Muay Thai is a type of kickboxing that originated in Thailand, based off the traditional “muay boran” forms (a term that translates to “ancient boxing”). Today, Muay Thai is considered one of the most effective striking forms in all of mixed martial arts. Most successful MMA fighters today use techniques that originated in Muay Thai.
If you are a fan of combat sports and have a Facebook account, you should definitely be following Dragonz & Tigerz. The stated goal of the page is “promoting and elevating the sports of Muay Thai, lethwei, [and] Khemer boxing” and they share some of the best combat sports videos you’ll find on the web.
If you can get past the constant fanboy posts promoting Buakaw Banchamek, you’ll be exposed to some of the best martial arts that Southeast Asia has to offer. For instance, in the past week they’ve shared clips from the K1 Grand Prix, MX Muay Xtreme, Glory, and the Myanmar Sport Group, as well as clips of pad training and technique highlights.
To give you a taste of Dragonz & Tigerz conent, here’s a video I first encountered on their Facebook. It’s a repost from The Fight Nation’s Youtube account:
For those of you who may be new to these forms, here’s a quick breakdown:
Lethwei is the art of Burmese bare knuckle boxing. It’s practiced mostly in Myanmar and is known for utilizing headbutts more than the other regional forms. Unlike most competitive kickboxing, there is no point system and the majority of Lethwei competitions can only be won via knockout. If a fighter is knocked out, they are revived and allowed to choose whether they wish to continue.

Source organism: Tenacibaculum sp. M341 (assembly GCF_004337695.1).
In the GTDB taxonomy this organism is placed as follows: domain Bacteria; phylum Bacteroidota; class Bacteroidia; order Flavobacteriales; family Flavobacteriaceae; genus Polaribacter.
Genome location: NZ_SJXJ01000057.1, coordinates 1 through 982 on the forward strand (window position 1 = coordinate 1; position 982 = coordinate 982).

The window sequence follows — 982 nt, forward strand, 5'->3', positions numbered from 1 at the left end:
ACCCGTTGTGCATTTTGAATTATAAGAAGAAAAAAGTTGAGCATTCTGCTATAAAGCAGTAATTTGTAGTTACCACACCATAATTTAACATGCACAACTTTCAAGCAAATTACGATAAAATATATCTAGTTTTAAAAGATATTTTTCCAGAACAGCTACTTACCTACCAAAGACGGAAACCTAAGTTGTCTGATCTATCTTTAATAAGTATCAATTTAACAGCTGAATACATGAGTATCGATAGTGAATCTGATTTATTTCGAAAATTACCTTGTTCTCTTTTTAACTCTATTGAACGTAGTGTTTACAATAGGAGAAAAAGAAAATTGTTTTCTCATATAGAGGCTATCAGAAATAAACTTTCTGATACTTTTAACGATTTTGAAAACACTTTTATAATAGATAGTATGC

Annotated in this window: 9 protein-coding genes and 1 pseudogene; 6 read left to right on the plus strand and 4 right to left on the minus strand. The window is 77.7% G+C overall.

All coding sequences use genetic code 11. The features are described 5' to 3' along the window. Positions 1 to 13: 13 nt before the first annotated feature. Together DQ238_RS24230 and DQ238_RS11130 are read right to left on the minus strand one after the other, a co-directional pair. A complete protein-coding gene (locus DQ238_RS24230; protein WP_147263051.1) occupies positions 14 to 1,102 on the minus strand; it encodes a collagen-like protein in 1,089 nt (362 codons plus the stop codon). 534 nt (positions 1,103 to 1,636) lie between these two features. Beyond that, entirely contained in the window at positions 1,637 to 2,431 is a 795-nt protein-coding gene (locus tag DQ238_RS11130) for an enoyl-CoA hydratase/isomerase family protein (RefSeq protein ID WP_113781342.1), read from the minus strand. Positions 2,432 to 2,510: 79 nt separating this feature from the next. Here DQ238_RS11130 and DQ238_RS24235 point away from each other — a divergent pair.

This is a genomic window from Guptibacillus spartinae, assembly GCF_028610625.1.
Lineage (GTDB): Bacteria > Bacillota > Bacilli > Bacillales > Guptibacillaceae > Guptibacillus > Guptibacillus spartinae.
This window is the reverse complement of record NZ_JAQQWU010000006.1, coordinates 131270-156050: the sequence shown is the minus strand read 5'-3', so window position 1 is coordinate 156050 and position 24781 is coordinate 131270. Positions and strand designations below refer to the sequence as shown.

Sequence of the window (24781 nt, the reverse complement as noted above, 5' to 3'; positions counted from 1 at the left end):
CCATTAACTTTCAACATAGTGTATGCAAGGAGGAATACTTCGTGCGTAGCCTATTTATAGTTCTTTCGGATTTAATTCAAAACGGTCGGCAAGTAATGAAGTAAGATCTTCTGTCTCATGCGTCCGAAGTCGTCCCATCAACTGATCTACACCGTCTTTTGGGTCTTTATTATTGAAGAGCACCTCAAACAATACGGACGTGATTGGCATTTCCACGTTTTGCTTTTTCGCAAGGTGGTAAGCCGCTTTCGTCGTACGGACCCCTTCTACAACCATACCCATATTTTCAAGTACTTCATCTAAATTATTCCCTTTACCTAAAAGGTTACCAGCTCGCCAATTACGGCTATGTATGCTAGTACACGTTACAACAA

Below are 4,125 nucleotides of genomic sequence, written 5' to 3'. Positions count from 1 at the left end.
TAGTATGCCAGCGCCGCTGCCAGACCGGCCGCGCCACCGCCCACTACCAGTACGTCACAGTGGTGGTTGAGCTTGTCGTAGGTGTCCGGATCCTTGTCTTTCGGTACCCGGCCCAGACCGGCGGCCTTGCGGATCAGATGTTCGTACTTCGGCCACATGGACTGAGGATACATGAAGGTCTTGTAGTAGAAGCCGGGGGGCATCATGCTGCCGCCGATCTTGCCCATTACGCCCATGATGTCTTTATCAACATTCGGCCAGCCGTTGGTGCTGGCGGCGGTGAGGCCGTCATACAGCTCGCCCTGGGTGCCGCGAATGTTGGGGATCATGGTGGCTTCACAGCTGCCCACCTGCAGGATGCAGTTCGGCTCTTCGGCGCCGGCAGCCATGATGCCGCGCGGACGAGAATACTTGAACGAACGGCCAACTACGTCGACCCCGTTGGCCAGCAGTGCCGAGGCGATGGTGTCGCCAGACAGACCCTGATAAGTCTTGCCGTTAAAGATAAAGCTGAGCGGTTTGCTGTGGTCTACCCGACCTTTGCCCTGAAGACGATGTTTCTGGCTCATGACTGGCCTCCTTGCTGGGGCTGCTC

Pradal Serey (also known as “Kun Khmer”) is the primary form of unarmed combat in Cambodia. It shares a lot in common with Muay Thai and Lethwei, although some say it favors elbows slightly more; it’s also the least researched of the three forms. It’s been described by some as a “less modernized” version of Muay Thai, and the two forms share a common background. In fact, some Cambodian fighter have actually organized boycotts over the fact that Muay Thai competitions have stamped a nationalist identity on a historically regional combat form.
So, if any of this is interesting to you, check out Dragonz & Tigerz on Facebook. Two thumbs up!